I am very grateful to introduce a wonderful author to my blog readers. Jenni Leighton has a gift for sharing her experiences and knowledge in words that provide us with thoughts to ponder and hopefully that will cause us to consider life from a new perspective. I know you will enjoy her first guest blog post.

A Long Country Lane - (Still out on the lanes II by jchanders DeviantArt)

I would like to think that the journey of my life is like a long country lane, a few bends in the road and it may be a bit bumpy at times, but for the most part it’s a pleasant and peaceful journey, one that will hopefully last a lot longer. However, there have been times when it has felt like more of a maze to navigate through. Lots of dead ends and back tracking, with a never ending set of twists and turns, and just when you think you have reached the end, you find that you are in fact just as far away. Fortunately for me, these periods, although they may have seemed long at the time, were actually reasonably brief in duration, and the calm county lane once again was there for me to traverse through. Had it not been, I am not sure how long I could have carried on without being deeply affected by the difficulties that ‘the maze’ can cause.
What can make you feel like you’re in ‘the maze’? 
Many of us face hardships, some sooner than others, but at some point in our lives we can be faced with traumas such as bereavement, divorce, financial troubles, illness or disabilities, bullying and victimization, or any other type of problem where you feel a loss of control. Sometimes the problems come thick and fast and you can feel penned in on all sides with issues and problems. Many people try and deal with problems on their own, and without a support system in place many of those people can make their problems worse by resorting to drink and drugs as a way of coping. This can lead to their lives spiralling even further out of control. Some people have to hit rock bottom before they can start to see the road ahead of them again. Frequently, there is help for people who realize they need support. For those who feel unable to turn to friends, family, or their church, there are organizations such as Samaritans USA, who will listen without judgement and anonymity and confidentiality is assured. 
What can you do to help yourself through ‘the maze’? 
When I found myself in ‘the maze’ was the 18 months where I lost my Mother and another close family member to cancer. Suffering such loss and the feelings of helplessness, anger and depression I experienced over this period, made doing even the simplest of tasks nearly impossible at times. I was blessed to have the support of the remaining members of my family, and even further blessed that I met my soulmate shortly after this period. With his love and support, I came through this difficult period and was able to find my way back out of the maze again.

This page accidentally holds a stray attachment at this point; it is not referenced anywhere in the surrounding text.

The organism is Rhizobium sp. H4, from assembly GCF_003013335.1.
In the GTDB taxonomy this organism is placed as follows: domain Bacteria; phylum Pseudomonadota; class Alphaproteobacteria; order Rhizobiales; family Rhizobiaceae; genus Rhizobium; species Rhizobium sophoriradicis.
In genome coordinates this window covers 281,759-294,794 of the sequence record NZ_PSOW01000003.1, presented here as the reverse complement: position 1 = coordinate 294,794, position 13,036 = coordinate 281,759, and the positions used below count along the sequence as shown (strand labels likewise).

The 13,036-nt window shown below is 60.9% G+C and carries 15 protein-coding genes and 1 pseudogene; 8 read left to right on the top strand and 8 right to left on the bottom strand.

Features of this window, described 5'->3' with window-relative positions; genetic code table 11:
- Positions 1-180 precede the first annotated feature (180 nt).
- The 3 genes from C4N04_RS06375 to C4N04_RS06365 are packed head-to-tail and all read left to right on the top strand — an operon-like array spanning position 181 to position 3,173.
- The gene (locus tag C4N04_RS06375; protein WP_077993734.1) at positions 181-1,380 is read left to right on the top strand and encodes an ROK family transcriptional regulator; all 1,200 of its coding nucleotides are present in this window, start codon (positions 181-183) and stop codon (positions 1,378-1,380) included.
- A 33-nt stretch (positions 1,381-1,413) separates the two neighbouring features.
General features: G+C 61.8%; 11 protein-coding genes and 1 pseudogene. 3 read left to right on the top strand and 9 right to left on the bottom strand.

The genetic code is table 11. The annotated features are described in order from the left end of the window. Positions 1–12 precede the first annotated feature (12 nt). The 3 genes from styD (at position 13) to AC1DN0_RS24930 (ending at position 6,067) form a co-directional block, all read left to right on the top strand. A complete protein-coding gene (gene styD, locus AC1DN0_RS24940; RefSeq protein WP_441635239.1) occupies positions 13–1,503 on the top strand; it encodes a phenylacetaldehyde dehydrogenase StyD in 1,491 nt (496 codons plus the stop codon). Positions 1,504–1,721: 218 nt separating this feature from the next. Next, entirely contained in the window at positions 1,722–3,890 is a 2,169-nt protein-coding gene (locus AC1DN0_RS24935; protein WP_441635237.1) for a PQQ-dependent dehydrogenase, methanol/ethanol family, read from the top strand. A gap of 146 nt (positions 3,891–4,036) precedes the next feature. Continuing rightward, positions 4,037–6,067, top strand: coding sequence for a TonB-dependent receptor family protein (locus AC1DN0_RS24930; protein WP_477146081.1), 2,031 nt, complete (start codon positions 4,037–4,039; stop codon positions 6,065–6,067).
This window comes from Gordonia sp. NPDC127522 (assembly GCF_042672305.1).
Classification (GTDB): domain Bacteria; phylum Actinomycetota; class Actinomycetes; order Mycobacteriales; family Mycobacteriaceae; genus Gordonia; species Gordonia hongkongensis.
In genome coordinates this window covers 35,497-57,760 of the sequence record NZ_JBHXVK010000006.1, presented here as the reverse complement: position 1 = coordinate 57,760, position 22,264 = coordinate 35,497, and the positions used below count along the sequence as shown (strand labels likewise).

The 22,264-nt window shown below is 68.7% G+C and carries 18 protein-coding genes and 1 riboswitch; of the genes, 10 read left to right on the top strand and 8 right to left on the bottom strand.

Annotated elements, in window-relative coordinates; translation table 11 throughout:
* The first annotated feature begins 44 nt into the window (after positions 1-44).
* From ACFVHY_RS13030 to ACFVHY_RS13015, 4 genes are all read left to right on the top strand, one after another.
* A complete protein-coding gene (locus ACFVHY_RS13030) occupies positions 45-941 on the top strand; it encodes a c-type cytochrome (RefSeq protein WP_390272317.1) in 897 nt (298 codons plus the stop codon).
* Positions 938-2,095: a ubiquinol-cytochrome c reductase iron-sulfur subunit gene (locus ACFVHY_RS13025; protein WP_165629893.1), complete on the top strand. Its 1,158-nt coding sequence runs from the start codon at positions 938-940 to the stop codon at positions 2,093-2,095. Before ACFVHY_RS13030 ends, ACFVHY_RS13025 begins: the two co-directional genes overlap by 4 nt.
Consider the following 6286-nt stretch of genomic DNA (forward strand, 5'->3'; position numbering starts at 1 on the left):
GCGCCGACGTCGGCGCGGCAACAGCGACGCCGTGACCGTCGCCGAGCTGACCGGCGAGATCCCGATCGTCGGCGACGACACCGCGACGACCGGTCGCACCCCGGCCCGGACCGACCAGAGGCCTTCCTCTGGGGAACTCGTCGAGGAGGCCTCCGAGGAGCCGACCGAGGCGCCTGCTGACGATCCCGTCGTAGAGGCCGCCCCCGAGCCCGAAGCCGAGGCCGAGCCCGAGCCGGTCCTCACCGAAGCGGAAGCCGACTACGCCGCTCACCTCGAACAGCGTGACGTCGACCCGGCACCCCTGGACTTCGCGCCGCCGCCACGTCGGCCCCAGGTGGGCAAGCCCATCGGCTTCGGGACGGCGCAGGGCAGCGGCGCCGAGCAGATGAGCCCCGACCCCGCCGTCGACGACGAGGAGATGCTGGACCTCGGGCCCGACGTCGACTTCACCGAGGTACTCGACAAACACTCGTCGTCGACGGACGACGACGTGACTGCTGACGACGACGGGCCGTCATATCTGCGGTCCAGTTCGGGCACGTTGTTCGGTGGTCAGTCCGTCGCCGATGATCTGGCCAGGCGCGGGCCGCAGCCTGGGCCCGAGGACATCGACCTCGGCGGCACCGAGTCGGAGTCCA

Had I not had this help, I am not sure how things would have turned out.  Some people turn to their faith in times of trouble. There is a strong inner peace and comfort that can be felt from turning to both your own inner faith and that of the members of your church and its leaders. There is no shame in admitting that you are struggling and that you need some help; in fact, it takes a stronger person to admit that you have a problem and to be willing to face the challenge of making some changes, or perhaps to face feelings and emotions that you have been bottling up inside for too long.  
Once the hard work is over 
For me, the hardest part of being out of the maze, is the thought that at some point I could find myself back there. Once you have experienced such a loss of control, through nothing that you have done wrong, it is hard sometimes not to live in fear of it reoccurring. Living with the fear, and not letting it overwhelm you is the key to accepting what has happened but not letting it define the journey of your life once that time has passed. 
In truth the hard work never is over completely, because life is hard sometimes, but it is also a blessing and not one to be taken for granted. Live your life well, live it with your whole heart, love, forgive, and be true to yourself and your journey will be the time of your life.
BY:  Jenni Leighton
Reference as accessed on 21st May 2014, coping with the loss of a loved one, coping with grief and loss
luxuryrehabs - women drug and alcohol rehab, self help books for women, contact page, symptoms of depression and anxiety